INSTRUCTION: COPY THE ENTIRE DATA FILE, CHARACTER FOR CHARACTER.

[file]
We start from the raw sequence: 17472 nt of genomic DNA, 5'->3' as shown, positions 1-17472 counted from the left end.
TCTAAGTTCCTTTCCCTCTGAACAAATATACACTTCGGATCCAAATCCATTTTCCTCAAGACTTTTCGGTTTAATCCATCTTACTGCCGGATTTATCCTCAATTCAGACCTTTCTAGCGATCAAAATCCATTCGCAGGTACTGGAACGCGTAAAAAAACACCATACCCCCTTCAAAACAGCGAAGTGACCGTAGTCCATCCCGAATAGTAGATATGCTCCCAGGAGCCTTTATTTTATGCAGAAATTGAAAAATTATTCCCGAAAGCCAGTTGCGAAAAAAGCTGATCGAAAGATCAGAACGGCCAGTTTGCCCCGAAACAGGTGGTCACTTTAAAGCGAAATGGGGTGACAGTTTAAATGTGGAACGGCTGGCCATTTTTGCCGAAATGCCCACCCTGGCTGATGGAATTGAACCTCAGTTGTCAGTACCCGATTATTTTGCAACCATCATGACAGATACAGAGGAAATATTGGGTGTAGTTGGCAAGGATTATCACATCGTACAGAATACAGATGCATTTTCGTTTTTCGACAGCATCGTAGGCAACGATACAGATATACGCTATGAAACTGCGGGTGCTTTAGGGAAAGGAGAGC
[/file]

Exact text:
We start from the raw sequence: 17472 nt of genomic DNA, 5'->3' as shown, positions 1-17472 counted from the left end.
TCTAAGTTCCTTTCCCTCTGAACAAATATACACTTCGGATCCAAATCCATTTTCCTCAAGACTTTTCGGTTTAATCCATCTTACTGCCGGATTTATCCTCAATTCAGACCTTTCTAGCGATCAAAATCCATTCGCAGGTACTGGAACGCGTAAAAAAACACCATACCCCCTTCAAAACAGCGAAGTGACCGTAGTCCATCCCGAATAGTAGATATGCTCCCAGGAGCCTTTATTTTATGCAGAAATTGAAAAATTATTCCCGAAAGCCAGTTGCGAAAAAAGCTGATCGAAAGATCAGAACGGCCAGTTTGCCCCGAAACAGGTGGTCACTTTAAAGCGAAATGGGGTGACAGTTTAAATGTGGAACGGCTGGCCATTTTTGCCGAAATGCCCACCCTGGCTGATGGAATTGAACCTCAGTTGTCAGTACCCGATTATTTTGCAACCATCATGACAGATACAGAGGAAATATTGGGTGTAGTTGGCAAGGATTATCACATCGTACAGAATACAGATGCATTTTCGTTTTTCGACAGCATCGTAGGCAACGATACAGATATACGCTATGAAACTGCGGGTGCTTTAGGGAAAGGAGAGC